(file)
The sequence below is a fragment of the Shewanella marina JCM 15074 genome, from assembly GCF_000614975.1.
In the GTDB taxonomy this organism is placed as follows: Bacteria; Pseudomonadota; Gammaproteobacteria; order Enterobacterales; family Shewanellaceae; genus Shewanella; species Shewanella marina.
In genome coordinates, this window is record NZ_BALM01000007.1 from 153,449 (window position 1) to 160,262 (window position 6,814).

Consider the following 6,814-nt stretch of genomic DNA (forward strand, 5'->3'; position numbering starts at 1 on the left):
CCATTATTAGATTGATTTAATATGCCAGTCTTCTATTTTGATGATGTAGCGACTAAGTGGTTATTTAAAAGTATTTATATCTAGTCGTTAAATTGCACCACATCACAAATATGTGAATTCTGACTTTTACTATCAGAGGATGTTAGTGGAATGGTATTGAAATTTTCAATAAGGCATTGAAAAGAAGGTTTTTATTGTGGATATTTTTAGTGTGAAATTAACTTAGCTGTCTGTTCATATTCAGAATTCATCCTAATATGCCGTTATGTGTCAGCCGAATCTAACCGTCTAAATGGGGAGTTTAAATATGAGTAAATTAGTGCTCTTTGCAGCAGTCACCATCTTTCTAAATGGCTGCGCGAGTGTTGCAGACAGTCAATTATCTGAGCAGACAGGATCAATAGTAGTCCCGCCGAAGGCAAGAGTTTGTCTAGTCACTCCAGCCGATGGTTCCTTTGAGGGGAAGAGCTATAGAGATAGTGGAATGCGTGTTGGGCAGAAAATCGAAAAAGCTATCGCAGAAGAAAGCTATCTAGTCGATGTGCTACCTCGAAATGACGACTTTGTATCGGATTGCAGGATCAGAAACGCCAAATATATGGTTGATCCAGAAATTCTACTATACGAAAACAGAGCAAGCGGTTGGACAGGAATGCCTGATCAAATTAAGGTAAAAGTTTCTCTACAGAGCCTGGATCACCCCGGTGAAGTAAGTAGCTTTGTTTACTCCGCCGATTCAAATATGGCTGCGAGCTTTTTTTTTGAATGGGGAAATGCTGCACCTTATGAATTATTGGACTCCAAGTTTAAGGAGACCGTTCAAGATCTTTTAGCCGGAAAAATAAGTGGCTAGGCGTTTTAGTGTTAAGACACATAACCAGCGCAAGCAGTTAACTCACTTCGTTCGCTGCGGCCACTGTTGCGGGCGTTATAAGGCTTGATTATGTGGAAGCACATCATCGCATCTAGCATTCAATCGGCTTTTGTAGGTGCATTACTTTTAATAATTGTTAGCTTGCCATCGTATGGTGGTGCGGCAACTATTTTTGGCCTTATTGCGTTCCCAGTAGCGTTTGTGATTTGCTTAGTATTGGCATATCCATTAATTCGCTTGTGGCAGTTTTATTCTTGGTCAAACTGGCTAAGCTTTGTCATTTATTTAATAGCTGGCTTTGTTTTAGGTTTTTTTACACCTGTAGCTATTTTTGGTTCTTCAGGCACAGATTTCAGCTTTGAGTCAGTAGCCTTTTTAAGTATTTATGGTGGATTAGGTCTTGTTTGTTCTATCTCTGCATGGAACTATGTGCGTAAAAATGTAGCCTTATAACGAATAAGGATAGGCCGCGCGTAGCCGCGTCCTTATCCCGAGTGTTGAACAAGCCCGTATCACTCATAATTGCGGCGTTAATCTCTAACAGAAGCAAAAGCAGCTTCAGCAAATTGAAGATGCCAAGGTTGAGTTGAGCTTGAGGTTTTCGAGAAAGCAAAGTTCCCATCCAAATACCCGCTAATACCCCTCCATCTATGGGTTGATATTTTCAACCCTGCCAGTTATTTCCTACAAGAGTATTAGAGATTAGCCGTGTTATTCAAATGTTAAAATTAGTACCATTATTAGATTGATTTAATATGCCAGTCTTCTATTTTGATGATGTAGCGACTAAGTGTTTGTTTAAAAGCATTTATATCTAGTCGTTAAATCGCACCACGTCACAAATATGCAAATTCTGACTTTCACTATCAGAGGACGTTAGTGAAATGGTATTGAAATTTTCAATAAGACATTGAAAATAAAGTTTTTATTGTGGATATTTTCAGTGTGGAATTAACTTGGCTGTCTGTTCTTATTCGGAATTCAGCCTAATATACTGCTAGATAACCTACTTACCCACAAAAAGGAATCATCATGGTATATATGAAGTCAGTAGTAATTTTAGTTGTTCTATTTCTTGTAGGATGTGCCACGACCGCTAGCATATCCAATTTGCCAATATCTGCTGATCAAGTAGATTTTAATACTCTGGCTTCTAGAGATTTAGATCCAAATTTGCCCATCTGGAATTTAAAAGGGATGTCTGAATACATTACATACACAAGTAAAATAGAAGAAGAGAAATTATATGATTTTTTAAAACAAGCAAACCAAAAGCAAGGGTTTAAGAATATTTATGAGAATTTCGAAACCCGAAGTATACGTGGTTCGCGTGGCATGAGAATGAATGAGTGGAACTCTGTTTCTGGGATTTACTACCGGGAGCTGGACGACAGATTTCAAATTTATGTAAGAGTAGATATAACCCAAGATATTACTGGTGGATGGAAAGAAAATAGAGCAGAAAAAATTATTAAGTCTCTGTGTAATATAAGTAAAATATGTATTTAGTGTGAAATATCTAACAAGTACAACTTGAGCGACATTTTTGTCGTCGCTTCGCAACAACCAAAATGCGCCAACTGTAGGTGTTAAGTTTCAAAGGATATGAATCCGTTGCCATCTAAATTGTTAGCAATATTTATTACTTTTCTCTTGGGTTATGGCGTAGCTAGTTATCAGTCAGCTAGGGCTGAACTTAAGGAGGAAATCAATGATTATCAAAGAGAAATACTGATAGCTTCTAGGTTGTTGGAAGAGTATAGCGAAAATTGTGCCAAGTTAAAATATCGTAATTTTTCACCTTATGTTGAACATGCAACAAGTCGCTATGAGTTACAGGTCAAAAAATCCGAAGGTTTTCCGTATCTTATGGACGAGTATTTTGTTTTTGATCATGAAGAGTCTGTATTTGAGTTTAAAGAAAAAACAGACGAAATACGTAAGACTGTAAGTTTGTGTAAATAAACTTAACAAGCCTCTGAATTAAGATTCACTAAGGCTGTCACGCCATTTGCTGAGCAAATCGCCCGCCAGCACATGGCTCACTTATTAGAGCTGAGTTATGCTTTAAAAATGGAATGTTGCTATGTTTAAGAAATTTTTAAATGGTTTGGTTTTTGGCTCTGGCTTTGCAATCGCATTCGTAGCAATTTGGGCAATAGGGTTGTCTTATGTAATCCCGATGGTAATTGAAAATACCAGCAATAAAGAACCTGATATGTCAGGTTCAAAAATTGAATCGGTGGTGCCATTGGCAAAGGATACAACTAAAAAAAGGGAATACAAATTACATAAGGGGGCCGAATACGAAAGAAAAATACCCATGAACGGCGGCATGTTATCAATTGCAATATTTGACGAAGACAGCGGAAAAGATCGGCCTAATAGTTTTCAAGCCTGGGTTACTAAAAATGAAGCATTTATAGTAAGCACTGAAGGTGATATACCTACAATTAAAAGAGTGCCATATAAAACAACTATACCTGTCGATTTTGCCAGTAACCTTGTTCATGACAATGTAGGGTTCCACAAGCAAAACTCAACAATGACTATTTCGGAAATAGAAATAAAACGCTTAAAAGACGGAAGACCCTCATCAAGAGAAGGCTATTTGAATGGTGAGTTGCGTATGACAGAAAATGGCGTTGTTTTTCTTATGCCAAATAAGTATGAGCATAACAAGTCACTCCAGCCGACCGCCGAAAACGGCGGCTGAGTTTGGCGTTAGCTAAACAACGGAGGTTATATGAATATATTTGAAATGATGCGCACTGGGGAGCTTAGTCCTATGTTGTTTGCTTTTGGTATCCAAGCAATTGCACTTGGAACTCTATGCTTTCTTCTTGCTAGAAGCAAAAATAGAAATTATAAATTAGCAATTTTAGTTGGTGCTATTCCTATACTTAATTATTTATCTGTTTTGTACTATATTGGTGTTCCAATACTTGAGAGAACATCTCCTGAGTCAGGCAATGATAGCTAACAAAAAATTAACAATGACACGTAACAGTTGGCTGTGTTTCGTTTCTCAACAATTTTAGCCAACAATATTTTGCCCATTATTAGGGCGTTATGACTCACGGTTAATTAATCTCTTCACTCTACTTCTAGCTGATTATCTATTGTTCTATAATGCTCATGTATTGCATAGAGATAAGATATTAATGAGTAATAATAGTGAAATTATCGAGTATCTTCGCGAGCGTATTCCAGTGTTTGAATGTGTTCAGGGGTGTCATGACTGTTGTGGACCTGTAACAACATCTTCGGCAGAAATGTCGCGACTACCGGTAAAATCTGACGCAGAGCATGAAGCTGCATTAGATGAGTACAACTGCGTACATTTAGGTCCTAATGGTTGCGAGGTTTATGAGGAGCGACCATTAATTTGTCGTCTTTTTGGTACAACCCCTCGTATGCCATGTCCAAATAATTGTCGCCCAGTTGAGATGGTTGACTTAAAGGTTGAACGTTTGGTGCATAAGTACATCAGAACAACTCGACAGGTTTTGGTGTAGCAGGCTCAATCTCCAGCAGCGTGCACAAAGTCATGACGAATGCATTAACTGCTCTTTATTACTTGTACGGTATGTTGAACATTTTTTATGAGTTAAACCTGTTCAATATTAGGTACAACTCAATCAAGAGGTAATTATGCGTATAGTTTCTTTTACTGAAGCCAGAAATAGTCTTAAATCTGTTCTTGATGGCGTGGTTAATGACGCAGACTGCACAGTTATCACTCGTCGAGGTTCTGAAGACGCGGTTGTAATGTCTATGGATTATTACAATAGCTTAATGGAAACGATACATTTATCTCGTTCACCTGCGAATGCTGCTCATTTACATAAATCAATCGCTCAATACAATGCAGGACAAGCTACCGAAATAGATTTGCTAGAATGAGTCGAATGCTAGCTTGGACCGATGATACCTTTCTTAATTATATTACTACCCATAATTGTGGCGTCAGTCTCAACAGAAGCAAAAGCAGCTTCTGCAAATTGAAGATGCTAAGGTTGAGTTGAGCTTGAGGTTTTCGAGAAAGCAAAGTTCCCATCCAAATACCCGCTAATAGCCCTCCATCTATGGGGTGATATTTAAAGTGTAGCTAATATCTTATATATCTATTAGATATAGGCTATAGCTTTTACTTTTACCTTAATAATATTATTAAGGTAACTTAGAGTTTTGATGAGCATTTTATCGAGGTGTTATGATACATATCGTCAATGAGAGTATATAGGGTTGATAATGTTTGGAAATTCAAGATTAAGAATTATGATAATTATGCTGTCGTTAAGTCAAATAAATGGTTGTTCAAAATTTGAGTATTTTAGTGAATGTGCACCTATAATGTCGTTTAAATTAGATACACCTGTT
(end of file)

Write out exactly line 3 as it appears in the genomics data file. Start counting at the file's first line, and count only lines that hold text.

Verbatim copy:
In genome coordinates, this window is record NZ_BALM01000007.1 from 153,449 (window position 1) to 160,262 (window position 6,814).